The RHS is a direct sum of the decomposition of two irreducible reps, which can be written like $$\begin{pmatrix}1&0&0\\0&a&b\\0&c&d \end{pmatrix},$$ but I don't see how to proceed.

    Thanks.
     
    Last edited: Mar 5, 2014
  2. jcsd
  3. Mar 5, 2014 #2

    vanhees71

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    It's easier to work with the bra-ket notation known from quantum theory, i.e., write [itex]|e_j \rangle[/itex] instead of [itex]\underline{e}_j[/itex] etc. Call the old basis [itex]|b_j \rangle[/itex]

    The first thing is to determine the new basis from the given properties. Then you get the unitary transformation matrix [itex]T_{jk}[/itex] such that
    [tex]|e_j \rangle=\sum_{k} T_{kj} |b_k \rangle.[/tex]
    Now for any linear operator [itex]\hat{\Gamma}[/itex] you have
    [tex]\Gamma_{jk}':=\langle e_j |\hat{\Gamma}|e_k \rangle.[/tex]
    In terms of the old basis that's given by
    [tex]\Gamma_{jk}'=\sum_{lm} \langle e_j|b_l \rangle \langle b_l \hat{\Gamma}|b_m \rangle \langle b_m|e_k \rangle=\sum_{lm}\langle e_j|b_l \rangle \Gamma_{lm} \langle b_m|e_k \rangle.[/tex]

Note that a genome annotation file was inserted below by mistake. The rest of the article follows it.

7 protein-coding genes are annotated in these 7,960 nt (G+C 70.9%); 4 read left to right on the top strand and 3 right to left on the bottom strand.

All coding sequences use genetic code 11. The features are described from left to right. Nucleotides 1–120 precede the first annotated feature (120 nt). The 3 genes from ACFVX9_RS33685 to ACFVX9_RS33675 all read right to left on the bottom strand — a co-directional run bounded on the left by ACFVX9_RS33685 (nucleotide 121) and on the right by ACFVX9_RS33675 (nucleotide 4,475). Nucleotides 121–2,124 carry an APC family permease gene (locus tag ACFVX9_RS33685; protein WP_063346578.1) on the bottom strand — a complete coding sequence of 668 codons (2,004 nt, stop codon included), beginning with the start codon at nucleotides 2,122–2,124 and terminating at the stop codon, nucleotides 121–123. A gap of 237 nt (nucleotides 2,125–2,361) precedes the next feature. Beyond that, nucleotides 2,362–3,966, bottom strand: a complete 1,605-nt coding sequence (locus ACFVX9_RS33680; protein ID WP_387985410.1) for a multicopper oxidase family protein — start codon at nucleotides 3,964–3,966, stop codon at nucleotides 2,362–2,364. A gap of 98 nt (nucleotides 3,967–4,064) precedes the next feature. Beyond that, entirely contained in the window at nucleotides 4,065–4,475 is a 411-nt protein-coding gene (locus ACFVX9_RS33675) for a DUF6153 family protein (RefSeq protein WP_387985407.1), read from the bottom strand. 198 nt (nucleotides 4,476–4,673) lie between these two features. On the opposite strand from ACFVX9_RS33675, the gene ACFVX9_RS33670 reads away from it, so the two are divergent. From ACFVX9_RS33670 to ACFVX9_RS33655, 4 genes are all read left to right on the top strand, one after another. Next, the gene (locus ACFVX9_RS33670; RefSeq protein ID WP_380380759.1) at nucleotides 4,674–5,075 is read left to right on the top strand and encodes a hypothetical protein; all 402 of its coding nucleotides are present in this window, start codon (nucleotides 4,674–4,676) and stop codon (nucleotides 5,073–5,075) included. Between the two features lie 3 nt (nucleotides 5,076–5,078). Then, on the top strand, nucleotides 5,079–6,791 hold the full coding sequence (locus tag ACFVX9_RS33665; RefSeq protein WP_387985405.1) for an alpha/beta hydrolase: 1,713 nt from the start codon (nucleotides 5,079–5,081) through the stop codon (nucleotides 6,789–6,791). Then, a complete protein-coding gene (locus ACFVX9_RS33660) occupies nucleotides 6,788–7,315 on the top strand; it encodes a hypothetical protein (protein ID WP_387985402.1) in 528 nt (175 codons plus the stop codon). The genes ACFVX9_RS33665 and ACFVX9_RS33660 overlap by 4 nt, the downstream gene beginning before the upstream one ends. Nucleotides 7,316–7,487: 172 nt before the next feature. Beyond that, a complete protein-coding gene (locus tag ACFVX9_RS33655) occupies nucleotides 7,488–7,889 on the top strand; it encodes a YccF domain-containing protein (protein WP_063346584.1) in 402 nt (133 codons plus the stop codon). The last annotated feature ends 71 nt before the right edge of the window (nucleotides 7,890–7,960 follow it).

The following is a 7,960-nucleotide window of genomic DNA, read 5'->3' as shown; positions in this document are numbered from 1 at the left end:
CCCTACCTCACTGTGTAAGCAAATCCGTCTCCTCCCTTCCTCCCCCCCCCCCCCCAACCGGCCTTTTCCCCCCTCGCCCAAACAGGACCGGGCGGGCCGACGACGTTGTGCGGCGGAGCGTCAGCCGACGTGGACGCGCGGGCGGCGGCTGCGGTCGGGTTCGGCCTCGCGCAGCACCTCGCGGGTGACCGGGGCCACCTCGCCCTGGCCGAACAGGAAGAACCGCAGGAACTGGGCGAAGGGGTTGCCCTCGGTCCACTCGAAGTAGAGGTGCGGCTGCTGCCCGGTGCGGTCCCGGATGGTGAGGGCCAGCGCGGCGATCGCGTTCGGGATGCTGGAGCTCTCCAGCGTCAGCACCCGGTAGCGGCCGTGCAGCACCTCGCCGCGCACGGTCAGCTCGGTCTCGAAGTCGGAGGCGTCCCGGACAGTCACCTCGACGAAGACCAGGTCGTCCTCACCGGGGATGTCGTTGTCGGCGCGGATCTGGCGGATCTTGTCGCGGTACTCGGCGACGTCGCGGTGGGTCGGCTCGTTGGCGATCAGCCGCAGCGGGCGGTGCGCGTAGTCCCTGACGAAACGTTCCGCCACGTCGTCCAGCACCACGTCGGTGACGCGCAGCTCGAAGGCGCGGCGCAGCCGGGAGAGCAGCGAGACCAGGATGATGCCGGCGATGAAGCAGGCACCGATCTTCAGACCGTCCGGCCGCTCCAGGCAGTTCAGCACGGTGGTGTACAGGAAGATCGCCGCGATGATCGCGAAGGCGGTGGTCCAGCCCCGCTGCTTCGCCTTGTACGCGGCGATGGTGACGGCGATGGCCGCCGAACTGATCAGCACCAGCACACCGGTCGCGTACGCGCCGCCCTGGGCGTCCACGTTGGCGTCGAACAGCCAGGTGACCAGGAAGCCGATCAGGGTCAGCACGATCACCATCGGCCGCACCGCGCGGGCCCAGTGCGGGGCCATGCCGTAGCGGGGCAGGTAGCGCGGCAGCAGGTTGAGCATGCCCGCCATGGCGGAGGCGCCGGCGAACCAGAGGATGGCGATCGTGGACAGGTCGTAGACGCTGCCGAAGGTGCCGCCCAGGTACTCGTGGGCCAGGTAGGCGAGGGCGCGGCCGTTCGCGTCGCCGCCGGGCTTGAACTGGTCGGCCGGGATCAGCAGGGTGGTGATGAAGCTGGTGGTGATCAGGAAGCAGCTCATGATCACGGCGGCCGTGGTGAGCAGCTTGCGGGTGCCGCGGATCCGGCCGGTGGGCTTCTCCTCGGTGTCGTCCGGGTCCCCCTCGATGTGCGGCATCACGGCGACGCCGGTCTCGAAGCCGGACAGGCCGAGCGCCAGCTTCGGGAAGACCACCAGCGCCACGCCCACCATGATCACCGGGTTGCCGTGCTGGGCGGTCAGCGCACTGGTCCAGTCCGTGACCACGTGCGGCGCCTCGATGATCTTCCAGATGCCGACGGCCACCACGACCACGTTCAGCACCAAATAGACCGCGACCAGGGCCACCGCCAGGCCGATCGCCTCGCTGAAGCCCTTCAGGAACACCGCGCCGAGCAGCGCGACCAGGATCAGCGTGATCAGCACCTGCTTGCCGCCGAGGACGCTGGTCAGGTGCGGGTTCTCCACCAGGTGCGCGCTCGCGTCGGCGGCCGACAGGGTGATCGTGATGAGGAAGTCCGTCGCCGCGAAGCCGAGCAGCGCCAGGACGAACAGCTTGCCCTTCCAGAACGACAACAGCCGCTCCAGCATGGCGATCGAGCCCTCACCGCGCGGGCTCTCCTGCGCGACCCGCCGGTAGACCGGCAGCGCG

Now because of the orthonormality you have
    [tex]\langle b_m|e_k \rangle=T_{mk}, \quad \langle{e_j} \rangle_{b_l} = T_{lj}^*.[/tex]
    From this you get
    [tex]\Gamma_{jk}'=\sum_{lm} T_{lj}^* \Gamma_{lm} T_{mk}.[/tex]
    In matrix notation that means
    [tex]\hat{\Gamma}'=\hat{T}^{\dagger} \hat{\Gamma} \hat{T}.[/tex]
     
  4. Mar 5, 2014 #3

    CAF123

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    Thanks vanhees71,

    So, to obtain the permutation representation in the new basis I have to compute that transformation. Since ##T## is unitary, the result is the same as $$\Gamma' = T^{-1}\Gamma T \Rightarrow T\Gamma'T^{-1} = \Gamma$$ and hence the two representations are equivalent, related by this similarity transformation.